The Yeast Connection vindicated—35 years later

| By Dr. Ronald Hoffman

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Those were heady times. It was 1984, and I had just completed medical school and training in internal medicine. As I began to see patients with enigmatic medical problems, the wholistic community was abuzz with a new concept: The Yeast Connection.

The Yeast ConnectionThe visionary behind the Yeast Connection was the late Dr. C. Orian Truss who in 1978 published a landmark article entitled “Tissue injury induced by Candida albicans: Mental and neurologic manifestations.” (Journal of Orthomolecular Psychiatry, 7:1, 17:37, 1978.) Dr. Truss had enjoyed a distinguished career as a cardiologist, but eventually came to focus on the complex allergic and immune problems of predominantly female patients.

Truss’ revolutionary concept came at a time when rampant antibiotic use, refined carbohydrate consumption, and a medical infatuation with steroids conspired to turn many patients into “yeast factories.” He demonstrated that the use of an anti-fungal medication (Nystatin), together with a low-carbohydrate diet, could reverse a broad array of complaints in Candida sufferers. Symptoms of irritable bowel improved, as did skin conditions, allergies, mood problems including anxiety and depression, as well as inordinate food cravings associated with obesity and pre-diabetes. In 1984 he wrote the book “The Missing Diagnosis.”

It was Truss’ insight that Candida was more than just a superficial infection of the skin or mucus membranes. Rather, its presence triggered a storm of allergic and immunological reactions that affected many organ systems—including the brain.

It was left to another pioneering physician, Dr. William Crook, to popularize this concept to a lay audience. Initially skeptical of Dr. Truss’ contentions, he became a believer when one of his “stuck” patients visited Dr. Truss and obtained relief from a host of bothersome symptoms. This led Dr. Crook to adopt Dr. Truss’ paradigm and to publish “The Yeast Connection” in 1986.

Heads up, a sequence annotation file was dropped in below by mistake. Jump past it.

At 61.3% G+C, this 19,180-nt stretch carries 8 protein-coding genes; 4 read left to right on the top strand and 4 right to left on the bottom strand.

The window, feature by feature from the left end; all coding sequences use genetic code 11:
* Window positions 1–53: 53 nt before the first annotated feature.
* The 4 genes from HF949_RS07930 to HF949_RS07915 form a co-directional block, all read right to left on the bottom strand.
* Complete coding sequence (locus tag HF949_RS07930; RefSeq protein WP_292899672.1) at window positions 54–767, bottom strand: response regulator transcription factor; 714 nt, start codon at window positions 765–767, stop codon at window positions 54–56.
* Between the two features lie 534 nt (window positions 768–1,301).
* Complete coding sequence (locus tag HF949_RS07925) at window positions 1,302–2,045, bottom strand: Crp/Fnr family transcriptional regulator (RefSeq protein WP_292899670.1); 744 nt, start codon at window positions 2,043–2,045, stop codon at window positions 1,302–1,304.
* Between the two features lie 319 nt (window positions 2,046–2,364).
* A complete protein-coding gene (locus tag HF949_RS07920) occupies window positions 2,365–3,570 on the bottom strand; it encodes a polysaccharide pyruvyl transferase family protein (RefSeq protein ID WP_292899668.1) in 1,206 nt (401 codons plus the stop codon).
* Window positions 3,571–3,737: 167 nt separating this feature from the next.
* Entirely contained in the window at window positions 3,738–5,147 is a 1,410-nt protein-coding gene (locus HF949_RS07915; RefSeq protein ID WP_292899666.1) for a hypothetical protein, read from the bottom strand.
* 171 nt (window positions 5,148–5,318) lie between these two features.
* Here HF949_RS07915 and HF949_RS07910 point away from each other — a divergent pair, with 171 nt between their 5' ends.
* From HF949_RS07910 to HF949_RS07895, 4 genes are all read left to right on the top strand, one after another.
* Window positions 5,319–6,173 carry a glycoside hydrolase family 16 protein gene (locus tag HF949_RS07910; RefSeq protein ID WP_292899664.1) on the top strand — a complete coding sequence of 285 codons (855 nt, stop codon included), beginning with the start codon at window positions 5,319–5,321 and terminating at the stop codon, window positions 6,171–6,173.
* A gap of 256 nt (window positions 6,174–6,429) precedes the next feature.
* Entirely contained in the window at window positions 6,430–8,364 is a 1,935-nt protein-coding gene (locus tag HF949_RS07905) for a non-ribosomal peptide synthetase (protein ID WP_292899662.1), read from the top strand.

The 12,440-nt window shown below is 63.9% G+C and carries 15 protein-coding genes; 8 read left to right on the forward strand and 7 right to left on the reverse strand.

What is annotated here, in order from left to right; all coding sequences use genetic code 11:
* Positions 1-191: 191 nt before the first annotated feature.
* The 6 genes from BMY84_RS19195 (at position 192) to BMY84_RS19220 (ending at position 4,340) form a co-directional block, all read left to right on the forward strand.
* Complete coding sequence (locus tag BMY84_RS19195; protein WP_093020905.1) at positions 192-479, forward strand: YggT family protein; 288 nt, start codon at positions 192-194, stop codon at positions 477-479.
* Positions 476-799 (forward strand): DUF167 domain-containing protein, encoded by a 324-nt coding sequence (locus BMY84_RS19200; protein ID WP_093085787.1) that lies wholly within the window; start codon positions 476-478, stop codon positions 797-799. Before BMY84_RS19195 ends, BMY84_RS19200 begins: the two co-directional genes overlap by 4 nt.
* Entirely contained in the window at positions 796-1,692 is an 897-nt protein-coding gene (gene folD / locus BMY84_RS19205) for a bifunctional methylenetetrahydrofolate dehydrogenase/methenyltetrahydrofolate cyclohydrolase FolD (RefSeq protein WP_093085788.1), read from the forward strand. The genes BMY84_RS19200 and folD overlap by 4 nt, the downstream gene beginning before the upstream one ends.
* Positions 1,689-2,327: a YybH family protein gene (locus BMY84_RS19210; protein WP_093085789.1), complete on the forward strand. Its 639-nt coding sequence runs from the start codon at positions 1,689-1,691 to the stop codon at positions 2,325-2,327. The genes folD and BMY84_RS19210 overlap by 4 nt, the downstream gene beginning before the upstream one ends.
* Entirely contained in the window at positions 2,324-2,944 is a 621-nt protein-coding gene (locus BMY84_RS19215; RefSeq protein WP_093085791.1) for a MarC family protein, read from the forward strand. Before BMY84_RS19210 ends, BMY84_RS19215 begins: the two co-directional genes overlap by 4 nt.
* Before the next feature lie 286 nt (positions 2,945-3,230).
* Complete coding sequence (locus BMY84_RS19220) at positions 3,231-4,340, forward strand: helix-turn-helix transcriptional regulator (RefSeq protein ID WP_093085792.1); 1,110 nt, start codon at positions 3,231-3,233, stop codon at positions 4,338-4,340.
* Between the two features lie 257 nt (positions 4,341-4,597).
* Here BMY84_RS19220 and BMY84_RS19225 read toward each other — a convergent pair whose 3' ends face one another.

For many years, the Candida hypothesis was treated with scorn by orthodox medicine. Patients claiming that their vague symptoms were possibly attributable to yeast were lambasted and labeled head cases. In 1986, the American Academy of Allergy and Immunology (AAAI) published a statement on what they called the Candidiasis-Hypersensitivity Syndrome: “The concept is speculative and unproven; the basic elements of the syndrome could apply to almost all sick patients at some time. There is no published proof that Candida albicans is responsible for the syndrome.” (J. Allergy Clin. Immunol., 1986; 78:271-273).

Stephen Barrett, MD, author of the notorious website “Quackwatch”went so far as to opine: “I believe that practitioners who diagnose nonexistent ‘yeast problems’ should have their licenses revoked.”

Still, over the years the Yeast Connection hypothesis has provided me with an invaluable lens through which I could discern the true, underlying cause of problems afflicting many of my patients. So much suffering was alleviated through adherence to the principles first enunciated by Truss and Crook that I had no choice but to risk the derision of my mainstream medical colleagues and keep identifying and treating Candida.